Canada and other rights-respecting democracies need to step up, take concrete action to combat these crimes, and ensure that the words ‘never again’ mean something. This starts with calling it what it is: a genocide, writes Sarah Teich in the Toronto Sun.
By Sarah Teich, February 19, 2021
On Tuesday, when asked, Prime Minister Justin Trudeau refused to recognize that the acts being committed by the Chinese Communist Party in Xinjiang constitute a genocide.
He articulated that the term must only be imposed based on “facts and evidence,” and it must be “properly justified and demonstrated.”
Trudeau is correct in theory, but wrong in this case.
It is true that we cannot throw around the “genocide” label carelessly, and that doing so could weaken and undermine true instances of genocide, both future and past.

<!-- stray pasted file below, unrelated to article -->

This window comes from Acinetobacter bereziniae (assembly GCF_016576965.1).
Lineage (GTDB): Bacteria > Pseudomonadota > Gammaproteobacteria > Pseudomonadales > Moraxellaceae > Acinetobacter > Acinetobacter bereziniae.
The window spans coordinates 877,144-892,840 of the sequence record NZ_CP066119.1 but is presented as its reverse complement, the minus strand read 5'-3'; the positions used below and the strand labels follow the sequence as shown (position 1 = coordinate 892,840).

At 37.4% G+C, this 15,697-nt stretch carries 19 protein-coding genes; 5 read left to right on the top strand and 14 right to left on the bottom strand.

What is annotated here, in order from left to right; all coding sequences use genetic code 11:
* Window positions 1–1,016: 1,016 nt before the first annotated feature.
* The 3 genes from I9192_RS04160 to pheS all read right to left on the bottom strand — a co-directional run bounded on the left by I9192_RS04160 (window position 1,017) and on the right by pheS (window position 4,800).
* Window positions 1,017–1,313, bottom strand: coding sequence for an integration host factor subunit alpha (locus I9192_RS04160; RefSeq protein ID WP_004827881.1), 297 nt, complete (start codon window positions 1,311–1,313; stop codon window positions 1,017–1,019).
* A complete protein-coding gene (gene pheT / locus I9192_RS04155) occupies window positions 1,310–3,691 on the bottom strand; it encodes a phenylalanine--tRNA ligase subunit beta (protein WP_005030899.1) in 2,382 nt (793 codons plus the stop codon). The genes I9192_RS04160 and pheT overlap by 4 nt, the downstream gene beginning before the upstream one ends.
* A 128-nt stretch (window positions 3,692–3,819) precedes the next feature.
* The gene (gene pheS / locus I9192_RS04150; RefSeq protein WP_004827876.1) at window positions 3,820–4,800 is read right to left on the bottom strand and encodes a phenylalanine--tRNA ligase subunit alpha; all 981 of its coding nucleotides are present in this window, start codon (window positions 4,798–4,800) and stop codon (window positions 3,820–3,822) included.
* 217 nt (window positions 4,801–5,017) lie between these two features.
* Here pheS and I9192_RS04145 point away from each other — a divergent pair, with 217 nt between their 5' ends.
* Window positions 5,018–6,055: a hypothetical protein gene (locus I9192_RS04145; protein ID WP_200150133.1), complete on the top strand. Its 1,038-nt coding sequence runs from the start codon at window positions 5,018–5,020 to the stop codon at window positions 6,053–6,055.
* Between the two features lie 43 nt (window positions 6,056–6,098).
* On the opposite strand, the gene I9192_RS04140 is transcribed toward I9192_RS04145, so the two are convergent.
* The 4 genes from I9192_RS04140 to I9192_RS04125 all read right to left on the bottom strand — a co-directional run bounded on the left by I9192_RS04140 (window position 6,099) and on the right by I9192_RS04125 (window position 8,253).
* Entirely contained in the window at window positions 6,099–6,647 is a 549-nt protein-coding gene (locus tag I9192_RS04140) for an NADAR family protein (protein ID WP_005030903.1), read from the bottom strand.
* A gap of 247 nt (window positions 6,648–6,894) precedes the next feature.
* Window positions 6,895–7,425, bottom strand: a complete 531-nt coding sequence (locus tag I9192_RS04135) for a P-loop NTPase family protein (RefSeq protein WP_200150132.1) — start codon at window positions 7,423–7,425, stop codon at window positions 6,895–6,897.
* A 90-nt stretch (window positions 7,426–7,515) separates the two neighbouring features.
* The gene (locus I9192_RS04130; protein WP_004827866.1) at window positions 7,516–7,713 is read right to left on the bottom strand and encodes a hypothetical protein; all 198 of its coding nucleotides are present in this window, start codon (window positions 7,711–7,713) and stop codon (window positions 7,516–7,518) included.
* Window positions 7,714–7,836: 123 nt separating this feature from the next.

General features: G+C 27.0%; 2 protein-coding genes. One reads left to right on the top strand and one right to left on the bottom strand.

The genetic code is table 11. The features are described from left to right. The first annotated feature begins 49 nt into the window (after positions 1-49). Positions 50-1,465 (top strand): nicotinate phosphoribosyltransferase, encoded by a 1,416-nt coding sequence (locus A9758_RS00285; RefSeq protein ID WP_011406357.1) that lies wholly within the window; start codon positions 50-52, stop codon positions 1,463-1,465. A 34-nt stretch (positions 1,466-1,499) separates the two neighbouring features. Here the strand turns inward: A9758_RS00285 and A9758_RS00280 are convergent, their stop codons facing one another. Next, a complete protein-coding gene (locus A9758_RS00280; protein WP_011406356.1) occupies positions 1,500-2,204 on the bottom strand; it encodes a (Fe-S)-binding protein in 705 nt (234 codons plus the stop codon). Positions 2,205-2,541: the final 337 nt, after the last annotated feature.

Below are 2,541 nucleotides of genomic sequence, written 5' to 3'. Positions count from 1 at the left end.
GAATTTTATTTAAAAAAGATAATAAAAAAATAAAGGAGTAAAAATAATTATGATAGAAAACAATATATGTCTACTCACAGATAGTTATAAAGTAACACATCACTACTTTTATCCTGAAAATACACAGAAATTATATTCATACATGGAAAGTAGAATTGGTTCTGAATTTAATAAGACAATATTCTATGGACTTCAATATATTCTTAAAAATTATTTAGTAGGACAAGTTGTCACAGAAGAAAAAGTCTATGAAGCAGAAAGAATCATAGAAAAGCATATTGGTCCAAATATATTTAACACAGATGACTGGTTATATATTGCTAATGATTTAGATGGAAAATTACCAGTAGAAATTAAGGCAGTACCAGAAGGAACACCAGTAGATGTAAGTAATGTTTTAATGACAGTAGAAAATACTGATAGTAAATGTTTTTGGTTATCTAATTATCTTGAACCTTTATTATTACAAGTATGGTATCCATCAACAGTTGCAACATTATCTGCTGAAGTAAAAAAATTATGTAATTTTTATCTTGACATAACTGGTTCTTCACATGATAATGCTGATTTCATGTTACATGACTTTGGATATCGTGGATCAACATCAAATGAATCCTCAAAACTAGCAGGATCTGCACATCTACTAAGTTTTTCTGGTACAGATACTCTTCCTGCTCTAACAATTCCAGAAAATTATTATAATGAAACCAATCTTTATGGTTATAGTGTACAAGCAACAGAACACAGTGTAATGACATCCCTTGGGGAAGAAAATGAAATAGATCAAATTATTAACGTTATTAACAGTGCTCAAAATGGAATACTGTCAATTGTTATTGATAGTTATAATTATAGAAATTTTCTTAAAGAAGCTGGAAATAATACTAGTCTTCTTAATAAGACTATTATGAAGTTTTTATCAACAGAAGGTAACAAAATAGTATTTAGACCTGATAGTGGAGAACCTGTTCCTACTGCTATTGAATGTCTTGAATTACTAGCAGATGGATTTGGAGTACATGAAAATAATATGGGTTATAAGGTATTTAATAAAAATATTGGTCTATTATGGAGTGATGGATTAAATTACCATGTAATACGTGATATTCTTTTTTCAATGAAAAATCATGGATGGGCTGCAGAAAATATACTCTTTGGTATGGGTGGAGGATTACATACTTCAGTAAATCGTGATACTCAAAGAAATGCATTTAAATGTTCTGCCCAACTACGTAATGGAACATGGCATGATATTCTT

However, there is ample evidence that a genocide is taking place in Xinjiang. As the Subcommittee on International Human Rights found last year, there is pervasive state surveillance in Xinjiang.
Cellphone activity is monitored, and various technologies are being used to track every movement, including through the use of CCTV, AI, facial recognition and biometric data. Uyghurs and other Turkic Muslims are rounded up and arbitrarily detained in what are euphemistically called “re-education camps.”
While estimates vary, nearly 2 million Uyghur and other Turkic Muslims are detained in these camps – making this the largest mass detention of a minority community since the Holocaust.
Detainees are used for forced labour, and according to a recent study by the Australian Strategic Policy Institute (ASPI), the supply chains of massive multinational corporations are implicated, including Nike, Adidas and Apple.
As documented in a report by Adrian Zenz, women are forcibly sterilized and subject to forced birth control. And it has been documented that detainees are subject to unimaginable abuses in the camps, including systematic torture and rape.